The vascular pattern in miscarried placenta has been observed to be irregular and the blood vessel size small when compared with that of normal gestation.
Bone marrow-derived endothelial progenitor cells (EPCs) when transplanted into pregnant mice can contribute to better blood vessel growth that helps in forming "normalized" placental vascularization, revealed researchers in Japan. These findings could lead to reduced recurrent miscarriages by providing a healthier fetal environment during gestation.
‘Bone marrow-derived endothelial progenitor cells (EPCs) when transplanted into pregnant mice can worked to normalize the uterine blood vessel pattern, resulting in a reduced rate of miscarriage.’
AdvertisementThe study will be published in a future issue of Cell Transplantation.
Study co-author Dr. Masaaki Ii of the Division of Research Animal Laboratory and Translational Medicine Research Center, Osaka Medical College in Osaka, Japan, said, "Our findings suggest that autologous EPC therapy may be able to prevent miscarriage in high-risk pregnancies by normalizing vascular patterns and increasing blood vessel size."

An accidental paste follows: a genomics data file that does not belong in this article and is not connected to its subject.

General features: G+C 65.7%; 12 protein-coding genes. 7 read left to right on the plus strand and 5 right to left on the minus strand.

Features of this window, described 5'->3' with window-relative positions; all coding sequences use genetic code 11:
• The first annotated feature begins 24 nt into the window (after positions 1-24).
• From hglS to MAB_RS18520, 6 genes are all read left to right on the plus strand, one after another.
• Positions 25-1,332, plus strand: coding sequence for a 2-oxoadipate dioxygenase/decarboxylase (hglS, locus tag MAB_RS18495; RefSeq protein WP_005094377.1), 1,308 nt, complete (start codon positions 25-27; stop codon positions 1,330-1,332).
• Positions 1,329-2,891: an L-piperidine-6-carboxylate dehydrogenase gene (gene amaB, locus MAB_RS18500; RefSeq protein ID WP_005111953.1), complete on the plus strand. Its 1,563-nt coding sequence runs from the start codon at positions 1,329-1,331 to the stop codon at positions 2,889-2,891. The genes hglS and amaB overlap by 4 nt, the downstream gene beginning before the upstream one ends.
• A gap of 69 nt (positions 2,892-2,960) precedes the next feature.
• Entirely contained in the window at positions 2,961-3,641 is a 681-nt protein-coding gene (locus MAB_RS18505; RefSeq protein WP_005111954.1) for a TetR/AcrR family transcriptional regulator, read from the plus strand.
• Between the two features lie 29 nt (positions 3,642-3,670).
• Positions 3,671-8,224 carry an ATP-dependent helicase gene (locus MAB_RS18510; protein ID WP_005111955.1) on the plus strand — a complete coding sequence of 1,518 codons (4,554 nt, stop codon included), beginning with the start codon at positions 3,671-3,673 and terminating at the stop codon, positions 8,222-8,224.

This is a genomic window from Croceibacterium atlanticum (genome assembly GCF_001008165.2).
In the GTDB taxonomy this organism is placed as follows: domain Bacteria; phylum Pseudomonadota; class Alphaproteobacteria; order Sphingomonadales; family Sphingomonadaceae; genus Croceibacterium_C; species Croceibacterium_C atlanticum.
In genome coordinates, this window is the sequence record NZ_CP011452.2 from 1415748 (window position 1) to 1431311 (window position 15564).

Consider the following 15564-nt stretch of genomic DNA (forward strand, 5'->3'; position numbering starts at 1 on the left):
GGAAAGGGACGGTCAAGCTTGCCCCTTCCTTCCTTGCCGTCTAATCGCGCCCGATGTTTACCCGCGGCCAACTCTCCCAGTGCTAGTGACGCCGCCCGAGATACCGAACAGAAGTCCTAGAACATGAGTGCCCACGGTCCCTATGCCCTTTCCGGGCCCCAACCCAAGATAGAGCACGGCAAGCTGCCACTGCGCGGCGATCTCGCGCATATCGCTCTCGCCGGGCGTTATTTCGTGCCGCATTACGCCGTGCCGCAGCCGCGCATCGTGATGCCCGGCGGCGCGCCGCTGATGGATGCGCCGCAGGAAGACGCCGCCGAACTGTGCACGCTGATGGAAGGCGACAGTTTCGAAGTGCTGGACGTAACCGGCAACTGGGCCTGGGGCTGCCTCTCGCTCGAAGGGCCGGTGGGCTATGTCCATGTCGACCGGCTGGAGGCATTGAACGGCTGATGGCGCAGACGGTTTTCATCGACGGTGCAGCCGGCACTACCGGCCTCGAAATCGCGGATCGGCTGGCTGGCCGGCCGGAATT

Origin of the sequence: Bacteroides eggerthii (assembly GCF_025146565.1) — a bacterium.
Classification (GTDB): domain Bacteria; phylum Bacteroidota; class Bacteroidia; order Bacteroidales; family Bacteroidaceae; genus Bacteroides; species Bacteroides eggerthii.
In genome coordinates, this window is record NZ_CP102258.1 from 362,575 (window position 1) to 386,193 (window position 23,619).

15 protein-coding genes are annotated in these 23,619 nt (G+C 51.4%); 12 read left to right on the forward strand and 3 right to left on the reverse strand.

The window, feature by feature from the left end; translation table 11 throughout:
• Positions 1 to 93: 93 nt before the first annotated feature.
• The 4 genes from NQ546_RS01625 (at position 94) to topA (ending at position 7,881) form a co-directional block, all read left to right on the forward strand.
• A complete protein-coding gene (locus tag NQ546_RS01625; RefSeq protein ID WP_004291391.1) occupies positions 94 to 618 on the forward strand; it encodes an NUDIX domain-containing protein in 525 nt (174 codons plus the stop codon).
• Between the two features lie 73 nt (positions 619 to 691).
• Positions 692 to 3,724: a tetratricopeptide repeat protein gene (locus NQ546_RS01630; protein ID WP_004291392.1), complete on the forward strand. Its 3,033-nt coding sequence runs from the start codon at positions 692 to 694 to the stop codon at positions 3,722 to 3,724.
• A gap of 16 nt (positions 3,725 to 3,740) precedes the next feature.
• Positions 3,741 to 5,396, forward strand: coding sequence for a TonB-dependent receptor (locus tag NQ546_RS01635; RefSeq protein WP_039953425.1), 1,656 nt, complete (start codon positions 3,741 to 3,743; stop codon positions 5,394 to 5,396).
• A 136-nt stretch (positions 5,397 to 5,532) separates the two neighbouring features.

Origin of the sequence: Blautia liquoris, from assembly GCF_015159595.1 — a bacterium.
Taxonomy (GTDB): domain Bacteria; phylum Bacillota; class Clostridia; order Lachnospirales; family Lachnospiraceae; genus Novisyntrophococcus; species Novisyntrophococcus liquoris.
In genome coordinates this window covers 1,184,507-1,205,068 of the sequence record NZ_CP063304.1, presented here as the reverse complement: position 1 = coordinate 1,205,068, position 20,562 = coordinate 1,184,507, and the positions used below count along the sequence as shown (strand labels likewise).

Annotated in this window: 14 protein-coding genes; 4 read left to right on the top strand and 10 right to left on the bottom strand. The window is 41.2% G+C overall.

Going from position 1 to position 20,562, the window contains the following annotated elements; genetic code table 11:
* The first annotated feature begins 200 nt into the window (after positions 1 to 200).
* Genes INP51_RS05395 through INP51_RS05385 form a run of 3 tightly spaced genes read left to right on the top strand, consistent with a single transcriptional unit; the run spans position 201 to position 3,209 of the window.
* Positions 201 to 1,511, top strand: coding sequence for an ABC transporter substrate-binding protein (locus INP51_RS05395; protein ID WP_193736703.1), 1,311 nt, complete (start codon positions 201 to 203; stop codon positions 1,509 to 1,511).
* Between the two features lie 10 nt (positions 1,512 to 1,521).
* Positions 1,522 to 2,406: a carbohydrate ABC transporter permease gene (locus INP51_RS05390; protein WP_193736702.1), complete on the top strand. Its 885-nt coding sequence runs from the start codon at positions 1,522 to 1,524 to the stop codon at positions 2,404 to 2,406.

The researchers found that, in a mouse model of miscarriage, the rate of miscarriage was over 20% in the group that was not transplanted with EPCs while the miscarriage rate was only 5% in the group receiving EPCs. They concluded that the transfused EPCs homed to the placenta and worked to normalize the uterine blood vessel pattern, resulting in a reduced rate of miscarriage.
According to the researchers, sFlt1, a soluble receptor for vascular endothelial growth factor (VEGF), has been reported to be one of the key molecules underlying recurrent miscarriage. Imperfect placental development, they said, may produce sFlt-1 and inhibit positive growth factors. The transplanted EPCs may work to reduce the negative effect sFlt-1 has on blood vessels.
"Autologous EPC transfusion could be a novel therapy to prevent miscarriage in high-risk pregnancies," concluded the researchers. "To establish a safe and feasible EPC therapy, further investigation is needed to explore the mechanism for dysfunctional placental formation and the potential beneficial effect of EPCs."
"Currently, the treatments for high risk pregnancies are largely preventative and may include use of antihypertensive drugs," said Dr. Amit Patel of the University of Utah in Salt Lake City, Utah. "Autologous EPC transplantation is appealing in that it may be associated with fewer side effects and with a reduced autoimmune response. Establishing safety of this method and determining the particular mechanisms by which EPCs are effective will be integral in moving forward with this therapy."